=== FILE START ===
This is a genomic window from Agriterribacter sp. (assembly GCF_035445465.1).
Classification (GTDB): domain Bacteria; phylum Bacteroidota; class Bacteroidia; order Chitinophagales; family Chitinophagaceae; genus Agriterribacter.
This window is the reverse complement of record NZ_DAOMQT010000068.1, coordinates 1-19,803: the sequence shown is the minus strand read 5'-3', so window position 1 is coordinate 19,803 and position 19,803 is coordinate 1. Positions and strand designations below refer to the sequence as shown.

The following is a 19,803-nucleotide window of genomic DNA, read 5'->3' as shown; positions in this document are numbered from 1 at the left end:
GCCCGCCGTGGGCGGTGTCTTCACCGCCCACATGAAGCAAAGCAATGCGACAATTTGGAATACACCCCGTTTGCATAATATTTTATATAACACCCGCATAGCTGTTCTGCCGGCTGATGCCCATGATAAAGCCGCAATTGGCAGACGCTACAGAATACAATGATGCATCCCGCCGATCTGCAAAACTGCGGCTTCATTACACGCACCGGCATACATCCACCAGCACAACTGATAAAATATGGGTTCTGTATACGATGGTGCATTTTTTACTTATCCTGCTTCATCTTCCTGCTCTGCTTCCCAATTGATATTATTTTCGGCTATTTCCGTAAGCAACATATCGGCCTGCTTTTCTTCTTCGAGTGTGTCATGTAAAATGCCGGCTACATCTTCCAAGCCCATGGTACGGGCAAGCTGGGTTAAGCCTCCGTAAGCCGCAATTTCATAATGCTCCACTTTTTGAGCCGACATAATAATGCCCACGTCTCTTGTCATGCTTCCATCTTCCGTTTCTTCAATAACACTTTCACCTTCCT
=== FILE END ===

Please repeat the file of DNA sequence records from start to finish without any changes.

This is a genomic window from Agriterribacter sp. (assembly GCF_035445465.1).
Classification (GTDB): domain Bacteria; phylum Bacteroidota; class Bacteroidia; order Chitinophagales; family Chitinophagaceae; genus Agriterribacter.
This window is the reverse complement of record NZ_DAOMQT010000068.1, coordinates 1-19,803: the sequence shown is the minus strand read 5'-3', so window position 1 is coordinate 19,803 and position 19,803 is coordinate 1. Positions and strand designations below refer to the sequence as shown.

The following is a 19,803-nucleotide window of genomic DNA, read 5'->3' as shown; positions in this document are numbered from 1 at the left end:
GCCCGCCGTGGGCGGTGTCTTCACCGCCCACATGAAGCAAAGCAATGCGACAATTTGGAATACACCCCGTTTGCATAATATTTTATATAACACCCGCATAGCTGTTCTGCCGGCTGATGCCCATGATAAAGCCGCAATTGGCAGACGCTACAGAATACAATGATGCATCCCGCCGATCTGCAAAACTGCGGCTTCATTACACGCACCGGCATACATCCACCAGCACAACTGATAAAATATGGGTTCTGTATACGATGGTGCATTTTTTACTTATCCTGCTTCATCTTCCTGCTCTGCTTCCCAATTGATATTATTTTCGGCTATTTCCGTAAGCAACATATCGGCCTGCTTTTCTTCTTCGAGTGTGTCATGTAAAATGCCGGCTACATCTTCCAAGCCCATGGTACGGGCAAGCTGGGTTAAGCCTCCGTAAGCCGCAATTTCATAATGCTCCACTTTTTGAGCCGACATAATAATGCCCACGTCTCTTGTCATGCTTCCATCTTCCGTTTCTTCAATAACACTTTCACCTTCCT